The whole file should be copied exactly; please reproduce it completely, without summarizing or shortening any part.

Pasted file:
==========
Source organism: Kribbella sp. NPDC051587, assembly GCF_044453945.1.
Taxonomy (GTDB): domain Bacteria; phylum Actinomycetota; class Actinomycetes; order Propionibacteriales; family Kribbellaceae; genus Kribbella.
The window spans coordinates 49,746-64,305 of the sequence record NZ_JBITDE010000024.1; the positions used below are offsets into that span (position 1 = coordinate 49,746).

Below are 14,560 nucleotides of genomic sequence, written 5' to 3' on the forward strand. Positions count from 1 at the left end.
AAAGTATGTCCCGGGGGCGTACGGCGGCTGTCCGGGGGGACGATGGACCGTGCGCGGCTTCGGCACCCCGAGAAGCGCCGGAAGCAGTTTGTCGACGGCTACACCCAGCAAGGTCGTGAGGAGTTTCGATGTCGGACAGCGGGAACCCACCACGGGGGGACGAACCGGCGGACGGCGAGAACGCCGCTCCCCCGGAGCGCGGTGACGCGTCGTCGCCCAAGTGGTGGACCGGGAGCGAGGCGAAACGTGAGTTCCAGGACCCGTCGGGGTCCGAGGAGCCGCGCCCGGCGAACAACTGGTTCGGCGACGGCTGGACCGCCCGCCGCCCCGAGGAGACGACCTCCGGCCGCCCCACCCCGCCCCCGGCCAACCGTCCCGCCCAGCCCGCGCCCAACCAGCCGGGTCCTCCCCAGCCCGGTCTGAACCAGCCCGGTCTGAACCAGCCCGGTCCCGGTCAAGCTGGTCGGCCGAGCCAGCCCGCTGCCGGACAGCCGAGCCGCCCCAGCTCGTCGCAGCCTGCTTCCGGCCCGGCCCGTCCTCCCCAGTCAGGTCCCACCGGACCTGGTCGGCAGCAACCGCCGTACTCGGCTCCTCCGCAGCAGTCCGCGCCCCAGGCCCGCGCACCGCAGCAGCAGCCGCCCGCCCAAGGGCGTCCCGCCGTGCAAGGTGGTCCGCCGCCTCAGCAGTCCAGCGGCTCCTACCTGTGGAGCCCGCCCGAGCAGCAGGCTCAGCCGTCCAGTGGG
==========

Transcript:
Source organism: Kribbella sp. NPDC051587, assembly GCF_044453945.1.
Taxonomy (GTDB): domain Bacteria; phylum Actinomycetota; class Actinomycetes; order Propionibacteriales; family Kribbellaceae; genus Kribbella.
The window spans coordinates 49,746-64,305 of the sequence record NZ_JBITDE010000024.1; the positions used below are offsets into that span (position 1 = coordinate 49,746).

Below are 14,560 nucleotides of genomic sequence, written 5' to 3' on the forward strand. Positions count from 1 at the left end.
AAAGTATGTCCCGGGGGCGTACGGCGGCTGTCCGGGGGGACGATGGACCGTGCGCGGCTTCGGCACCCCGAGAAGCGCCGGAAGCAGTTTGTCGACGGCTACACCCAGCAAGGTCGTGAGGAGTTTCGATGTCGGACAGCGGGAACCCACCACGGGGGGACGAACCGGCGGACGGCGAGAACGCCGCTCCCCCGGAGCGCGGTGACGCGTCGTCGCCCAAGTGGTGGACCGGGAGCGAGGCGAAACGTGAGTTCCAGGACCCGTCGGGGTCCGAGGAGCCGCGCCCGGCGAACAACTGGTTCGGCGACGGCTGGACCGCCCGCCGCCCCGAGGAGACGACCTCCGGCCGCCCCACCCCGCCCCCGGCCAACCGTCCCGCCCAGCCCGCGCCCAACCAGCCGGGTCCTCCCCAGCCCGGTCTGAACCAGCCCGGTCTGAACCAGCCCGGTCCCGGTCAAGCTGGTCGGCCGAGCCAGCCCGCTGCCGGACAGCCGAGCCGCCCCAGCTCGTCGCAGCCTGCTTCCGGCCCGGCCCGTCCTCCCCAGTCAGGTCCCACCGGACCTGGTCGGCAGCAACCGCCGTACTCGGCTCCTCCGCAGCAGTCCGCGCCCCAGGCCCGCGCACCGCAGCAGCAGCCGCCCGCCCAAGGGCGTCCCGCCGTGCAAGGTGGTCCGCCGCCTCAGCAGTCCAGCGGCTCCTACCTGTGGAGCCCGCCCGAGCAGCAGGCTCAGCCGTCCAGTGGG